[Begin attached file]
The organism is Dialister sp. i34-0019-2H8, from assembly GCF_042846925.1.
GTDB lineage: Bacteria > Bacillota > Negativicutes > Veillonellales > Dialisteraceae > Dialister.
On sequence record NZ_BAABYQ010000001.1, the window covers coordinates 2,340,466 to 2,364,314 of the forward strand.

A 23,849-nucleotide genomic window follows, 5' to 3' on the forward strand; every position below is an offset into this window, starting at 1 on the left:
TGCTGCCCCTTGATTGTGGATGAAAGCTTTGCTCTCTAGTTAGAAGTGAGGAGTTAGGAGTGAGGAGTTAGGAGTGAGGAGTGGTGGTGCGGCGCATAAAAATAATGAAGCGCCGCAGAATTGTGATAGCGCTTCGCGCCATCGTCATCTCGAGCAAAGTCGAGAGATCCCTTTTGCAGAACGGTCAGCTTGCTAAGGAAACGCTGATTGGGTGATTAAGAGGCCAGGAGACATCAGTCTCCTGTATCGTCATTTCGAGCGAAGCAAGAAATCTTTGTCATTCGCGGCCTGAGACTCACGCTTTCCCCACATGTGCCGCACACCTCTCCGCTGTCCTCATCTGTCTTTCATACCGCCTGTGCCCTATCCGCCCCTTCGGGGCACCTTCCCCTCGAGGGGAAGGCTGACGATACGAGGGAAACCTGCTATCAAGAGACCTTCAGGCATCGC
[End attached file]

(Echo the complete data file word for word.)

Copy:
The organism is Dialister sp. i34-0019-2H8, from assembly GCF_042846925.1.
GTDB lineage: Bacteria > Bacillota > Negativicutes > Veillonellales > Dialisteraceae > Dialister.
On sequence record NZ_BAABYQ010000001.1, the window covers coordinates 2,340,466 to 2,364,314 of the forward strand.

A 23,849-nucleotide genomic window follows, 5' to 3' on the forward strand; every position below is an offset into this window, starting at 1 on the left:
TGCTGCCCCTTGATTGTGGATGAAAGCTTTGCTCTCTAGTTAGAAGTGAGGAGTTAGGAGTGAGGAGTTAGGAGTGAGGAGTGGTGGTGCGGCGCATAAAAATAATGAAGCGCCGCAGAATTGTGATAGCGCTTCGCGCCATCGTCATCTCGAGCAAAGTCGAGAGATCCCTTTTGCAGAACGGTCAGCTTGCTAAGGAAACGCTGATTGGGTGATTAAGAGGCCAGGAGACATCAGTCTCCTGTATCGTCATTTCGAGCGAAGCAAGAAATCTTTGTCATTCGCGGCCTGAGACTCACGCTTTCCCCACATGTGCCGCACACCTCTCCGCTGTCCTCATCTGTCTTTCATACCGCCTGTGCCCTATCCGCCCCTTCGGGGCACCTTCCCCTCGAGGGGAAGGCTGACGATACGAGGGAAACCTGCTATCAAGAGACCTTCAGGCATCGC